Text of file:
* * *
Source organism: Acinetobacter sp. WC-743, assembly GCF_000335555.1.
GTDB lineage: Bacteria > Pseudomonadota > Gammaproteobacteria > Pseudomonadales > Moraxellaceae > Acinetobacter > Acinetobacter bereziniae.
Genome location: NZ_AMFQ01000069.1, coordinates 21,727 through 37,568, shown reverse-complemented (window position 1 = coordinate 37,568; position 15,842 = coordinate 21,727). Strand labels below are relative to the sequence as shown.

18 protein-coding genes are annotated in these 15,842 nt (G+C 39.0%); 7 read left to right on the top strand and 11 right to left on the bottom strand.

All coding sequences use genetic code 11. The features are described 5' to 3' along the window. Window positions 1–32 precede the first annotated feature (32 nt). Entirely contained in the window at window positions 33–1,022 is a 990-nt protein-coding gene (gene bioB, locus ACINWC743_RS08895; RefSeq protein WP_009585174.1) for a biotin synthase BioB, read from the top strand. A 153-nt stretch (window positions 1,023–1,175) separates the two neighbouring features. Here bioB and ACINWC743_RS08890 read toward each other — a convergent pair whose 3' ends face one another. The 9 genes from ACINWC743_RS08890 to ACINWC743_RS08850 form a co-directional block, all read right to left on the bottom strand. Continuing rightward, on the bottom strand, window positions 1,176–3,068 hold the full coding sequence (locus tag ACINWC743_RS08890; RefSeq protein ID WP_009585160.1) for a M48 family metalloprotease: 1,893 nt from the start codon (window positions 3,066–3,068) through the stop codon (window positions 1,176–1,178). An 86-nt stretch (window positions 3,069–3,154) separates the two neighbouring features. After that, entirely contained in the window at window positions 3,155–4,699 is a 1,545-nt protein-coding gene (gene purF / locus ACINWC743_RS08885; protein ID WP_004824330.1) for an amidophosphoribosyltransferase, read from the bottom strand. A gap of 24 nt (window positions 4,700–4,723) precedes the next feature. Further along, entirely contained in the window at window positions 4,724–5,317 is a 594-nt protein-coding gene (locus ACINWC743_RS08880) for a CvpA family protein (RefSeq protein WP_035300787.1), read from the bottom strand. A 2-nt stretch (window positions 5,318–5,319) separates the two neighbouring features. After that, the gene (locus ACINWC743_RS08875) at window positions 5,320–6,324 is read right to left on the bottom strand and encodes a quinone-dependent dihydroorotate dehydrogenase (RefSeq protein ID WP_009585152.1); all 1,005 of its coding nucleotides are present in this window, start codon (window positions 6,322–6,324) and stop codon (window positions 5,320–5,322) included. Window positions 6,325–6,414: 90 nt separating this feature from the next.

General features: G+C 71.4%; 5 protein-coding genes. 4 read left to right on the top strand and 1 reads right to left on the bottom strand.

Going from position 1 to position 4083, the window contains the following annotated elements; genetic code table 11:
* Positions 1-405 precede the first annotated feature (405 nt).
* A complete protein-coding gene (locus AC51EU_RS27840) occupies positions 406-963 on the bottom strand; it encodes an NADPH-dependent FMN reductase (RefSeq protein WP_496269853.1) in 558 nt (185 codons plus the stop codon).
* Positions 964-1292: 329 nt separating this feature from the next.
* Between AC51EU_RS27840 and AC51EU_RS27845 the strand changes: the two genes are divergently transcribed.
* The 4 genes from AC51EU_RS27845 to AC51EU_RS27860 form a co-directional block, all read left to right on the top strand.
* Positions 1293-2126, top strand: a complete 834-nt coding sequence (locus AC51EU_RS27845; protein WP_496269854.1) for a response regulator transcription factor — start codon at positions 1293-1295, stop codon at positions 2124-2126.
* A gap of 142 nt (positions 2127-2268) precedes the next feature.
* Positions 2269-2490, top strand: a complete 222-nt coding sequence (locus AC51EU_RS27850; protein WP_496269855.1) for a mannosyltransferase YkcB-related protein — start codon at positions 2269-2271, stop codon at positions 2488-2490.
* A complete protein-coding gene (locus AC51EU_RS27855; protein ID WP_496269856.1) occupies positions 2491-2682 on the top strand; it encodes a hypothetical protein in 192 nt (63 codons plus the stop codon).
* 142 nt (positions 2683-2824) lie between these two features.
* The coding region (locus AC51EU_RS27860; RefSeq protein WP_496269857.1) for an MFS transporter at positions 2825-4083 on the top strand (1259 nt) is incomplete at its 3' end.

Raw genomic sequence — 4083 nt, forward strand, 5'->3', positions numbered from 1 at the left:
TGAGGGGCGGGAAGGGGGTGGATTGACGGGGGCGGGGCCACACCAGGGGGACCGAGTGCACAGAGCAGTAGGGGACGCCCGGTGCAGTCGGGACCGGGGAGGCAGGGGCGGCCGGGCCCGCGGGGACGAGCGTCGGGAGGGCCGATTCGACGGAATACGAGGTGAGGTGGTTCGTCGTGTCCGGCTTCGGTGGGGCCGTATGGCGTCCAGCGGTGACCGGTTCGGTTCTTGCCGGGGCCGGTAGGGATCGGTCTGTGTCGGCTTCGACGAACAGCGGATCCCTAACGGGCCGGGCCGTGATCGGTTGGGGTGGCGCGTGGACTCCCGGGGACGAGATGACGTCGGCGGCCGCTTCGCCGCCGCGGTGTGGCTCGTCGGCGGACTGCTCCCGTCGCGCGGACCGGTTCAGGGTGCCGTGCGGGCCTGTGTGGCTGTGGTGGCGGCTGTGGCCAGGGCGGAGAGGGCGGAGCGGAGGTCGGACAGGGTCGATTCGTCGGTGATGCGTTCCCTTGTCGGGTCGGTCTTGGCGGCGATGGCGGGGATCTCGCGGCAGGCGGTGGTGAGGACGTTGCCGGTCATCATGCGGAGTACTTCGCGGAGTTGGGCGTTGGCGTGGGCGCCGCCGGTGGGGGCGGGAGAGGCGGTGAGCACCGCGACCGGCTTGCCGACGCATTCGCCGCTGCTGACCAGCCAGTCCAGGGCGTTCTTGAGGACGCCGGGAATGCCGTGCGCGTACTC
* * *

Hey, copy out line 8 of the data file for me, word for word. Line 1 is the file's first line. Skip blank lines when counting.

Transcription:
* Positions 1-405 precede the first annotated feature (405 nt).